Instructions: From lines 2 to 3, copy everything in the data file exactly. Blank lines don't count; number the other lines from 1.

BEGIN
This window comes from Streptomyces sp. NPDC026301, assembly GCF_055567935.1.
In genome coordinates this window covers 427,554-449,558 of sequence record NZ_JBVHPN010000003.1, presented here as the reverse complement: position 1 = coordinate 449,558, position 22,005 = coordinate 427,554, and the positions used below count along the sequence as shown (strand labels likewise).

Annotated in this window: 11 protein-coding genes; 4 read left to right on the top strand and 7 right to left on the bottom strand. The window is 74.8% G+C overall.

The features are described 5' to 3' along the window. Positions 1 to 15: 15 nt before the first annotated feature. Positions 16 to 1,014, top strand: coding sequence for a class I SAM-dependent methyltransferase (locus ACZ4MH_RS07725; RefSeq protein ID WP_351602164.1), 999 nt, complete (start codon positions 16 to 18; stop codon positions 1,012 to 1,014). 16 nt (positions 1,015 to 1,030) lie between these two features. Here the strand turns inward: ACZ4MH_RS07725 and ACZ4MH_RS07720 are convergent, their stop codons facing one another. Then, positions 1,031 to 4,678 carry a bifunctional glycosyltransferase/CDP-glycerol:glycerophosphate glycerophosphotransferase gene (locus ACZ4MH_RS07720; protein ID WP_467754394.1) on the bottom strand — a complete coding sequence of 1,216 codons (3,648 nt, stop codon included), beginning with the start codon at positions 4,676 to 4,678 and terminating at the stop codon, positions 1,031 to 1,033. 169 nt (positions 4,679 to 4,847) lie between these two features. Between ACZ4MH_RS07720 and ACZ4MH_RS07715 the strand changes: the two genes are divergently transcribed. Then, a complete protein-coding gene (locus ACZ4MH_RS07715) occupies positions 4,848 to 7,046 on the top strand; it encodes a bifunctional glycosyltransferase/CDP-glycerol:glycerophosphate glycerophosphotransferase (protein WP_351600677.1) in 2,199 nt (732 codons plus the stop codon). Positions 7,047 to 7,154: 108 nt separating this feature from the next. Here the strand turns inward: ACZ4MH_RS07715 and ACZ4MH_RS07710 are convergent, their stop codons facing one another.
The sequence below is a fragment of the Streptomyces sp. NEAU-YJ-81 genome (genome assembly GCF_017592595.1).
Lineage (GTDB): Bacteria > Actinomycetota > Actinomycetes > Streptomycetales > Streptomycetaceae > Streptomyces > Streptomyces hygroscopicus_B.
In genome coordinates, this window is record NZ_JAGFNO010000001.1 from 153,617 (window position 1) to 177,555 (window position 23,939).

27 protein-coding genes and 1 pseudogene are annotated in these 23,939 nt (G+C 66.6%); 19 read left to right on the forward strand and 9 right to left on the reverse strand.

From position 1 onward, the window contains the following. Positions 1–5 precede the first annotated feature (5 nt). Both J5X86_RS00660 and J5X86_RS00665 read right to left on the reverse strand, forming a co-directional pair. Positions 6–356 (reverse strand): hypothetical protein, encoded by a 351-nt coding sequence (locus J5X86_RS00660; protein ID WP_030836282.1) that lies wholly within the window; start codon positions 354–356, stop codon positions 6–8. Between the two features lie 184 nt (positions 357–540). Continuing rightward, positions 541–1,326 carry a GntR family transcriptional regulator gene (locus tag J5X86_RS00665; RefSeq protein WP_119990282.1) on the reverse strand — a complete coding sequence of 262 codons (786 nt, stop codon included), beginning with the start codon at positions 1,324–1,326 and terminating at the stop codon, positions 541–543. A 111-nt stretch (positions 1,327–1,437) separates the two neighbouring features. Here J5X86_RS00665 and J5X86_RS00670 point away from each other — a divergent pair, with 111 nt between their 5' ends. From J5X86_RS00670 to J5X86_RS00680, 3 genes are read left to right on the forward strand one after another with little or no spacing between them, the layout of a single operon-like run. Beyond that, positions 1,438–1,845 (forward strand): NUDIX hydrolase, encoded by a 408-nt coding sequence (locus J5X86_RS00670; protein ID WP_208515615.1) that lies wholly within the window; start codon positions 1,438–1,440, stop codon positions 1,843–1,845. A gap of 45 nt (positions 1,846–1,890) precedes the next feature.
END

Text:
In genome coordinates this window covers 427,554-449,558 of sequence record NZ_JBVHPN010000003.1, presented here as the reverse complement: position 1 = coordinate 449,558, position 22,005 = coordinate 427,554, and the positions used below count along the sequence as shown (strand labels likewise).

Annotated in this window: 11 protein-coding genes; 4 read left to right on the top strand and 7 right to left on the bottom strand. The window is 74.8% G+C overall.